Attorney General's Opinion

Attorney General, Richard Blumenthal

April 18, 2000

The Honorable Eric D. Coleman
Co-Chair, Planning and Development
Senator, 2nd District
Legislative Office Building Room 2100
Hartford, CT 06106-159

The Honorable Jefferson B. Davis
Co-Chair, Planning and Development
Representative, 50th District
Legislative Office Building Room 2100
Hartford, CT 06106-159

Dear Senator Coleman and Representative Davis:

By letter dated March 28, 2000 you requested an opinion as to whether Substitute Senate Bill 311, "An Act Concerning The Observance of Martin Luther King Day," if enacted, would unconstitutionally impair a municipality's contracts with its employee collective bargaining units." We conclude that this legislation will be upheld if challenged in a court of law.

The proposed legislation requires (1) that any municipality that did not observe Martin Luther King (MLK) Day by closing nonessential offices shall close such nonessential offices on the designated holiday; (2) that notwithstanding the general statutes, each municipal employer and union not observing MLK Day as a legal holiday as of the effective date of this act shall reopen their collective bargaining agreement for the sole purpose of negotiating compensation or exchange of benefits, if any, for the observance of MLK Day; (3) that if any such municipal employer and union are unable to resolve the compensation or exchange of benefits issue by July 1, 2000, the parties shall submit to mediation through the State Board of Mediation and Arbitration (SBMA); and (4) that if the parties are unable to resolve the compensation or exchange of benefits issue by September 1, 2000, the parties shall submit the issue to the SBMA for binding arbitration not later than October 1, 2000 and the SBMA shall resolve it not later than November 30, 2000.

Article I, Section 10 of the Constitution of the United States provides that: "No state shall...pass impairing the Obligation of Contracts." Although the prohibition of the Contract Clause appears to proscribe "any" impairment, "'the prohibition is not an absolute one and is not to be read with literal exactness like a mathematical formula.' [Home Building and Loan Assn. V. Blaisdell], 290 U.S. at 428, 54 S.Ct. at 236 [1934]. Thus, a finding that there has been a technical impairment is merely a preliminary step in resolving the more difficult question whether that impairment is permitted under the Constitution." U.S. Trust Co. of New York v. New Jersey, 431 U.S. 1, 21 (1977), rehearing denied 431 U.S. 975 (1977).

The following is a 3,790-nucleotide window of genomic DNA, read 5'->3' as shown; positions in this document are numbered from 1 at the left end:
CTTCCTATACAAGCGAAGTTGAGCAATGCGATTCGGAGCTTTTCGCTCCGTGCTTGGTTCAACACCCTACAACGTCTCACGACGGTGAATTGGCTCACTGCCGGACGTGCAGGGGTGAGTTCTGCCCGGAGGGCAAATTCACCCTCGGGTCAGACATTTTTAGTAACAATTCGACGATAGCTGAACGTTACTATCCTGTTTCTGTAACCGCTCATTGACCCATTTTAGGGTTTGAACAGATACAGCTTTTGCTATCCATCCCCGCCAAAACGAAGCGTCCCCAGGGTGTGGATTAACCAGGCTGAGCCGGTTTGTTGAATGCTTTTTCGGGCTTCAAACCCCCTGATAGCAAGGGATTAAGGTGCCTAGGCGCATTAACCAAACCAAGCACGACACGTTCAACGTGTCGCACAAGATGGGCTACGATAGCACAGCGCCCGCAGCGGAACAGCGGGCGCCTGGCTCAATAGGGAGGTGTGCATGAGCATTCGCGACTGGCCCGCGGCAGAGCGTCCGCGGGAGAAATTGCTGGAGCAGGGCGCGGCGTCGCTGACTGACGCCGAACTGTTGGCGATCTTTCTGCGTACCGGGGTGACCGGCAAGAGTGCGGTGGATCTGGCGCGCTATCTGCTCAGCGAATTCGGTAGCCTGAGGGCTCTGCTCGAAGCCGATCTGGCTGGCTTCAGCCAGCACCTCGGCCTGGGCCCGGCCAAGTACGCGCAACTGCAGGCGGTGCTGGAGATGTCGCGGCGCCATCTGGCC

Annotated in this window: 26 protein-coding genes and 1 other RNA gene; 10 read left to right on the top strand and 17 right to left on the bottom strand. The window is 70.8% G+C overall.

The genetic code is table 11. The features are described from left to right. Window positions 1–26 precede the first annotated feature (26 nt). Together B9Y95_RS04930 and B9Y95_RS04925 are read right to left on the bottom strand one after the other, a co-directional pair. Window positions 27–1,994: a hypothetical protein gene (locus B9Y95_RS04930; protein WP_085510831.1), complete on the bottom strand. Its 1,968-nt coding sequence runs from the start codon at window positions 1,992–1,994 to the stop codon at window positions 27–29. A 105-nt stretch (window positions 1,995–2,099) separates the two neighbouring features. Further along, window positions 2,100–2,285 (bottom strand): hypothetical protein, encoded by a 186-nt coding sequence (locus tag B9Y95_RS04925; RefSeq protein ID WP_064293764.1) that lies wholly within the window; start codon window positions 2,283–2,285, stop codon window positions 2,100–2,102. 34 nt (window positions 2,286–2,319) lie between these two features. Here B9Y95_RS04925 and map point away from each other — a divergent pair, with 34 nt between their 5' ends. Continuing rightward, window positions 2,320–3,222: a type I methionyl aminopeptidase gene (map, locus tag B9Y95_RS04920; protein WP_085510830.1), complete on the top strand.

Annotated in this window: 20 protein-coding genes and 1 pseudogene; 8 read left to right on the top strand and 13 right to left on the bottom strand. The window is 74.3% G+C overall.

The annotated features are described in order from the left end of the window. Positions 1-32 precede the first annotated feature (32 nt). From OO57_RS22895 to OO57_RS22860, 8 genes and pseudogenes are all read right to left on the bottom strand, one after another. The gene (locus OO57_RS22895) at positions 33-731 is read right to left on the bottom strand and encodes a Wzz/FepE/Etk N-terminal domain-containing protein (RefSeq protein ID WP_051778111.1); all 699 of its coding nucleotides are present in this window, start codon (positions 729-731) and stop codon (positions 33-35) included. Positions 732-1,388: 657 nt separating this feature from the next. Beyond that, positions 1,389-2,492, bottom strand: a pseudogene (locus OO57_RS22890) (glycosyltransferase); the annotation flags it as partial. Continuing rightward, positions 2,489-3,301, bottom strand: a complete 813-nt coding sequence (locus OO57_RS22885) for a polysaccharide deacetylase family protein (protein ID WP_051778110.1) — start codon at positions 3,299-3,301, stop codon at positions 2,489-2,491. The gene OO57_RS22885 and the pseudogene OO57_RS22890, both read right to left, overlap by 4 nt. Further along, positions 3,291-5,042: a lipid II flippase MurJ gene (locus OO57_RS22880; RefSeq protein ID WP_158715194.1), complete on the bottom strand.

The first inquiry is "whether the state law has, in fact, operated as a substantial impairment of a contractual relationship." Energy Reserves Group, Inc., v. Kansas Power and Light Co., 459 U.S. 400, 411 (1983) (quoting Allied Structural Steel Co. v. Spannaus, 438 U.S. 234, 244 (1978). With regard to the possible effect on the municipality of having to pay for an additional holiday day off, the municipality cannot invoke the protection of the impairment clause. Cranford Co. v. City of New York, 38 F.2d 52, 54 (2d Cir. 1930) ("municipal corporation is merely a department or arm of the state, and as such it cannot raise, as against legislative enactment...that it...impairs the obligation of the contract.") citing In City of Trenton v. State of New Jersey, 262 U.S. 182 (1923). Therefore, the question focuses on whether the state law has substantially impaired the contractual rights of the employees.

The more severe the impairment the greater scrutiny is given to the legislation. Energy Reserves Group, 459 U.S. at 411 quoting Allied Structural Steel Co., 438 U.S. at 245. The law requires each municipality that does not currently close on MLK Day to close on MLK Day in the future and to negotiate "compensation or exchange of benefits, if any, for the bargaining unit members covered by such agreement for observance of Martin Luther King Day." If no exchange of benefits results from arbitration and the municipality continues to pay the employees for the holiday, the employees would not incur a loss; they would gain a day's pay. Thus, that scenario would result in a benefit to the employees rather than an impairment of the employees' contractual rights. If an exchange of benefits is awarded then it is likely that there would be no substantial impairment because the value of the parties' bargain would be provided. Maryland State Teachers Association, Inc. v. Hughes, 594 F.Supp. 1353, 1363 (D.Md. 1984). See also El Paso v. Simmons, 379 U.S. 497, 506-08 (1965) ("it is not every modification of a contractual promise that impairs the obligation of contract"). Therefore, a mere technical change in the terms of the contract on one item may not be considered a substantial impairment. "Laws which restrict a party to those gains reasonably to be expected from the contract are not subject to attack under the contract Clause, notwithstanding that they technically alter an obligation of a contract." El Paso, 379 U.S. at 515. However, if arbitration resulted in no pay for the day off, then arguably this might constitute a substantial impairment because monies expected for that day1 may be necessary for the employees to meet their monthly expenses. See Condell v. Bress, et al, 983 F.2d 415, 418 (2d Cir. 1993) (withholding10 % of an employee's pay over 10 weeks could prevent employee from meeting short-term financial obligations).